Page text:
3. I think the young people enjoy it when I “get down” verbally, don’t you?

                    4. Well, I guess it goes from God…to Jerry…to you…to the cleaners. Right, ProL?

                    5. This? This is ice. This is what happens to water when it gets too cold. This? This is Episiarch. This is what happens to people when they get too sexually frustrated.

                    6. You see ProL, I used to be you. And lately I’ve been missing me, so I asked Dr. Hathaway if I could room with me again and he said sure.

                    7. What are you looking at? You’re laborers; you should be laboring. That’s what you get for not having an education.

                    8. Put simply, in deference to you, ProL, it’s like lasing a stick of dynamite.

                    9. Think before you ask these questions, Episiarch! Twenty points higher than me? Thinks a big guy like that can wear his clothes?

                    10. Would you prepared if gravity reversed itself, ProL? The only thing I can’t figure out is how to keep the change in my pockets. I’ve got it. Nudity.

                    11. And from now on, stop playing with yourself!

          2. Re: Pro Libertate,

            Yeah, the government doesn’t come out too well in that movie, does it?

            I remember seeing Ghostbusters in a list of movies with an anti-skeptic slant, I think in Skeptical Inquire or maybe Michael Shermer’s mag. Anyway, it was mentioned how the skeptic in the movie (EPA inspector Walter Peck) was made fun of and treated badly. A keen-eyed subscriber, in a letter-to-the-editor published on a later issue, pointed out that rather than being an honest but misunderstood skeptic, the Walter Peck character clearly a nosey government bully who was clearly wrong in that case.

            1. That’s nuts that he’s a good skeptic. He’s an asshole who ignores evidence and who misuses his power to bully all concerned. Remember, as much as we may reject paranormal claims in reality, in the film, the shit was real.

          1. Harold Ramis is a genius. He wrote or cowrote Animal House, Caddy Shack, Ghost Busters and Groundhog day as well as others. His body of work is amazing.

  2. Of course, one of those 6 Republicans who opposed the Energy Bill was McCain (while Obama supported it), and it’s certainly not like that won McCain the votes of libertarians or others.

    So I wouldn’t be sure that supporting it would hurt Romney.

    Yeah, people claim to oppose boondoggles like these, but who actually votes on the basis of consistent voting against things like this (or farm subsidies)? Very, very few. (As opposed to the grateful recipients voting for them.)

  3. This is a ridiculously bad article. Yeah, Solyandra like many people looking to suck at the government tit, hired hacks from both sides. BFD. How does the fact that a former aide for a Republican Senator, who is no longer in office, make the Solyandra a “Republican scandal”? WTF?

    And sure it was done under a program created by George Bush. Okay. Do you have any evidence that the money given out under Bush ended up being wasted like Solyandra? If so, lets hear it. And further even if you have that, that doesn’t make Obama any less culpable for continuing the program and making a loan that the Bush Administration had refused to make?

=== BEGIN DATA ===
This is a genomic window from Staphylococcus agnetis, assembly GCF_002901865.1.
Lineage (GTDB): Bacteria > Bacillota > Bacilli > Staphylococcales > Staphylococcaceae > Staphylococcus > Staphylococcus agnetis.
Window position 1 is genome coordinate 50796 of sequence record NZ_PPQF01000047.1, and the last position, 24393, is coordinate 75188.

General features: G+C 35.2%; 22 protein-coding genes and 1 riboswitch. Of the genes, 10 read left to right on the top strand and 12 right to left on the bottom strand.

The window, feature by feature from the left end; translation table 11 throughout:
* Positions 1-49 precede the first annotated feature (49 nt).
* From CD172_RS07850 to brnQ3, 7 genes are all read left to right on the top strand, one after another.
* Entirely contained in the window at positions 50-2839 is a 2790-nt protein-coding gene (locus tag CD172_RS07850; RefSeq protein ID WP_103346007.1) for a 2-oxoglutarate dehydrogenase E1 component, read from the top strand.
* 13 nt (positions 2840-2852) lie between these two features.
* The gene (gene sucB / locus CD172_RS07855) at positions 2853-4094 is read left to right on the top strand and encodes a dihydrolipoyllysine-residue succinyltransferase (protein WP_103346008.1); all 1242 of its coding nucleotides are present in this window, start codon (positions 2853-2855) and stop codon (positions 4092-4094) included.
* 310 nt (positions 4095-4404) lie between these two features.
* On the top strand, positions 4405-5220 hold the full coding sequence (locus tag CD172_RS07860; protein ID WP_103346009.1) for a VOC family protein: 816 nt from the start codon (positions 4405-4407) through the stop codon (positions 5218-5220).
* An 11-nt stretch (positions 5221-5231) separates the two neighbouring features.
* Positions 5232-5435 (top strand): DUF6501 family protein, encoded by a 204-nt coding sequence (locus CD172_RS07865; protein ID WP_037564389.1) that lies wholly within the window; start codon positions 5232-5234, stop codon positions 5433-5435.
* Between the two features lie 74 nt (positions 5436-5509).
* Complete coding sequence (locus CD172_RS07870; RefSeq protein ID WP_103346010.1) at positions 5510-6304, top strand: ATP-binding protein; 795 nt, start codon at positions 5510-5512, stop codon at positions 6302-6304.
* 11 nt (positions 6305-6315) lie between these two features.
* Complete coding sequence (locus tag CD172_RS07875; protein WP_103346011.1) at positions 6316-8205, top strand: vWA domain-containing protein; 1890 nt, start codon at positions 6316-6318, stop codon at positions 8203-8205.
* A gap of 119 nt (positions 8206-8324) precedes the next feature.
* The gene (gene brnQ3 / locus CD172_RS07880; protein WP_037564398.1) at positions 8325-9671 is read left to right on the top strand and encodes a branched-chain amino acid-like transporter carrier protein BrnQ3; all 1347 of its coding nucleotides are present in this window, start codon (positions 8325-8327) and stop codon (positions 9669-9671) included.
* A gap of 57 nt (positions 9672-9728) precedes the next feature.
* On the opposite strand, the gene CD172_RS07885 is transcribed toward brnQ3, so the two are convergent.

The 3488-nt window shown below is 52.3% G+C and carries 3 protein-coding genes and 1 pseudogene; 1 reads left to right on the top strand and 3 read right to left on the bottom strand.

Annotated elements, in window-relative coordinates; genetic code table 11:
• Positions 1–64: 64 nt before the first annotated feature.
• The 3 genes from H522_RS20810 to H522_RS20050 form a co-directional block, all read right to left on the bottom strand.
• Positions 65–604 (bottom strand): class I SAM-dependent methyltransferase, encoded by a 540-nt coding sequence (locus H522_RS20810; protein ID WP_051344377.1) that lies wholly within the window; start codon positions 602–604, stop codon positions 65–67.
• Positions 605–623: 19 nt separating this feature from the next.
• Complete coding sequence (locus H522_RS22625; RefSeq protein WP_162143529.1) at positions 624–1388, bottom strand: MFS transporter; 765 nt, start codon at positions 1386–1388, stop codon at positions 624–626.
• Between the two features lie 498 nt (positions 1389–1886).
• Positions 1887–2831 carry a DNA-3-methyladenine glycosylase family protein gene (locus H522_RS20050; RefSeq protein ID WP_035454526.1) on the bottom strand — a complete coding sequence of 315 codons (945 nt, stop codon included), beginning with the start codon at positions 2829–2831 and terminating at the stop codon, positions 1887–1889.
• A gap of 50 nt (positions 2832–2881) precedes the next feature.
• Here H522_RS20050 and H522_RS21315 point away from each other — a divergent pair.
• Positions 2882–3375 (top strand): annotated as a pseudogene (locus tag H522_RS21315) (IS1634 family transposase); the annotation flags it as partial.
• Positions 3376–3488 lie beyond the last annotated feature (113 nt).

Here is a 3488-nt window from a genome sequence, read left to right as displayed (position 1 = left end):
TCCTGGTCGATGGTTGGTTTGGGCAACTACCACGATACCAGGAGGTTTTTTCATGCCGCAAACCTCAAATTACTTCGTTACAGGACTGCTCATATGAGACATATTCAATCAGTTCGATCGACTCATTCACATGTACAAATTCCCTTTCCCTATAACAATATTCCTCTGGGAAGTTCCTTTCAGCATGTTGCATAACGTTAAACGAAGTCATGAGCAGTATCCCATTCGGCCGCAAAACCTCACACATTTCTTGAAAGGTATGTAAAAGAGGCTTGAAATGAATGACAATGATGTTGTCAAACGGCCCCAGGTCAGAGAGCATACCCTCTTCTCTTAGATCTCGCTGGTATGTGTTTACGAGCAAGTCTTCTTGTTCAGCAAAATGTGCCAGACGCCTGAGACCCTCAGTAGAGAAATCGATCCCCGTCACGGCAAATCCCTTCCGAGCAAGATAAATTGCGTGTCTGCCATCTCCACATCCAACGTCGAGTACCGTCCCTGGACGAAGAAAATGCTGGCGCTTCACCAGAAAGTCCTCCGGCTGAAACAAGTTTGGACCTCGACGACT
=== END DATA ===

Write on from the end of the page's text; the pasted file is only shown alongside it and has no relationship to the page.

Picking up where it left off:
How does this shit get passed the editors?

    1. The world already has a David Brooks…apparently Ira thinks it needs two…and he is that number two.

      1. Reason should never be in the business of mouthing talking points from either side. It is supposed to be better than that. This article is nothing but a list of stale Democratic talking points on the subject.

        1. list of stale Democratic talking points

          What is amusing is that Tim pre-inoculated these talking points Friday night with his article on the subject.

          How does this shit get passed the editors?

          One thing that should be noted. this is an article and probably was or is going into or was intended to into the magazine which mean Matt is the editor of…but Nick is hit and runs editor. I am sure the co-authors talk but one should not expect all of Reason to have one editorial voice between its various videos and publications. In fact I think it is a strength that it doesn’t

    2. You ask how, John? How? I will tell you how. Uh….cuz some people that worked for Solyndra knew some people who worked for or were republ….wait….cuz….

      Ah…fuck it. Obama owns this lock, stock and barrel. I am not sure what Ira thinks he is doing or who he thinks he is fooling.

      How this got past the editors is a mystery.

      I am wondering when Reason is going to write about the Gunwalker operations. My god, that is the worst scandal in american history and there is mostly silence from the MSM and not much here. C’mon Reason.
      Maybe Ira could suck Obama’s cock and then write an article on how Gunwalker was all Bush’s fault.

  4. In other words, rather than simply attacking the Democrats for shoveling taxpayer money into a solar energy company that eventually failed, the Republicans might ask themselves how so many of their own former public servants wound up on the company’s payroll, and why so many of their own senators and President Bush backed the law that created the loan guarantee program.

    ummm yeah Republicans should ask why Bush sucked…

    Oh wait don’t we have like the whole fucking tea party movement doing that already?

    oh wait here is an article by Ira talking shit about the tea party for doing exactly that:

    http://www.forbes.com/2009/04/…..arket.html

    Wow Ira…anyone ever tell you that you suck at your job?

    Also I eagerly await Ira’s new article which exposes democrat involvement in Fanny Mae and Freddy Mac.

  5. In other words, rather than simply attacking the Democrats for shoveling taxpayer money into a solar energy company that eventually failed, the Republicans might ask themselves how so many of their own former public servants wound up on the company’s payroll, and why so many of their own senators and President Bush backed the law that created the loan guarantee program.

    “Who is more foolish: The fool or the fool that used the newly-minted bad law to shovel money down a rat hole?”